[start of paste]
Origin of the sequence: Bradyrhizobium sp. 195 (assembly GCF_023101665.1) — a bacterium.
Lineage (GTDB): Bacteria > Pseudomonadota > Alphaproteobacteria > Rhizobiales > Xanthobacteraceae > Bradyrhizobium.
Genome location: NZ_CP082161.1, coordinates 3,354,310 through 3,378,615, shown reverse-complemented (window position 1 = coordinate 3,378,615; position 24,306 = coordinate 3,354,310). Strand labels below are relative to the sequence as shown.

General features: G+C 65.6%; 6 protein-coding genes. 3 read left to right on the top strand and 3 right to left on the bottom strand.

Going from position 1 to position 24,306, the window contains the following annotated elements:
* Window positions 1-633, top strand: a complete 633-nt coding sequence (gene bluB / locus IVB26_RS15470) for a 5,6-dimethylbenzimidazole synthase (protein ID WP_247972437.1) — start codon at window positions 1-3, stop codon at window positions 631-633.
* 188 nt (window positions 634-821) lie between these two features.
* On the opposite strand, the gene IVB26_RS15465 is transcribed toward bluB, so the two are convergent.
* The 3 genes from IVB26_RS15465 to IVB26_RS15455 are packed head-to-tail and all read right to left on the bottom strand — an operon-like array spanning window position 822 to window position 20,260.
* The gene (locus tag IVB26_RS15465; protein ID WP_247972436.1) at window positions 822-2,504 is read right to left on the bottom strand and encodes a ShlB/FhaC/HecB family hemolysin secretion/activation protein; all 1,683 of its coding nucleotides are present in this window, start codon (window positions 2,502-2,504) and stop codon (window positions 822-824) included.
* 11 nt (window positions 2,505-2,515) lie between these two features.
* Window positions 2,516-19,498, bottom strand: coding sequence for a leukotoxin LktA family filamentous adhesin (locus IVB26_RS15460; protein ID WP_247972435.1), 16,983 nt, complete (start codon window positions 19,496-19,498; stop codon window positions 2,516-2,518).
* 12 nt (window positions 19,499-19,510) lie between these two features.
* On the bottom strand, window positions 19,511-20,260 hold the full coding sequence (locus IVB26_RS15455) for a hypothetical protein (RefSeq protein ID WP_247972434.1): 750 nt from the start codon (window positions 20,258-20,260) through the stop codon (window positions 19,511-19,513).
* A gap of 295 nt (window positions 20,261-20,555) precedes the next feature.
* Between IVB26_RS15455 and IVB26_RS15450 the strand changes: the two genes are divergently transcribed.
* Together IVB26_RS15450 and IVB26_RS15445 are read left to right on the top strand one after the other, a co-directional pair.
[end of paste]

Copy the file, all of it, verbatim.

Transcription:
Origin of the sequence: Bradyrhizobium sp. 195 (assembly GCF_023101665.1) — a bacterium.
Lineage (GTDB): Bacteria > Pseudomonadota > Alphaproteobacteria > Rhizobiales > Xanthobacteraceae > Bradyrhizobium.
Genome location: NZ_CP082161.1, coordinates 3,354,310 through 3,378,615, shown reverse-complemented (window position 1 = coordinate 3,378,615; position 24,306 = coordinate 3,354,310). Strand labels below are relative to the sequence as shown.

General features: G+C 65.6%; 6 protein-coding genes. 3 read left to right on the top strand and 3 right to left on the bottom strand.

Going from position 1 to position 24,306, the window contains the following annotated elements:
* Window positions 1-633, top strand: a complete 633-nt coding sequence (gene bluB / locus IVB26_RS15470) for a 5,6-dimethylbenzimidazole synthase (protein ID WP_247972437.1) — start codon at window positions 1-3, stop codon at window positions 631-633.
* 188 nt (window positions 634-821) lie between these two features.
* On the opposite strand, the gene IVB26_RS15465 is transcribed toward bluB, so the two are convergent.
* The 3 genes from IVB26_RS15465 to IVB26_RS15455 are packed head-to-tail and all read right to left on the bottom strand — an operon-like array spanning window position 822 to window position 20,260.
* The gene (locus tag IVB26_RS15465; protein ID WP_247972436.1) at window positions 822-2,504 is read right to left on the bottom strand and encodes a ShlB/FhaC/HecB family hemolysin secretion/activation protein; all 1,683 of its coding nucleotides are present in this window, start codon (window positions 2,502-2,504) and stop codon (window positions 822-824) included.
* 11 nt (window positions 2,505-2,515) lie between these two features.
* Window positions 2,516-19,498, bottom strand: coding sequence for a leukotoxin LktA family filamentous adhesin (locus IVB26_RS15460; protein ID WP_247972435.1), 16,983 nt, complete (start codon window positions 19,496-19,498; stop codon window positions 2,516-2,518).
* 12 nt (window positions 19,499-19,510) lie between these two features.
* On the bottom strand, window positions 19,511-20,260 hold the full coding sequence (locus IVB26_RS15455) for a hypothetical protein (RefSeq protein ID WP_247972434.1): 750 nt from the start codon (window positions 20,258-20,260) through the stop codon (window positions 19,511-19,513).
* A gap of 295 nt (window positions 20,261-20,555) precedes the next feature.
* Between IVB26_RS15455 and IVB26_RS15450 the strand changes: the two genes are divergently transcribed.
* Together IVB26_RS15450 and IVB26_RS15445 are read left to right on the top strand one after the other, a co-directional pair.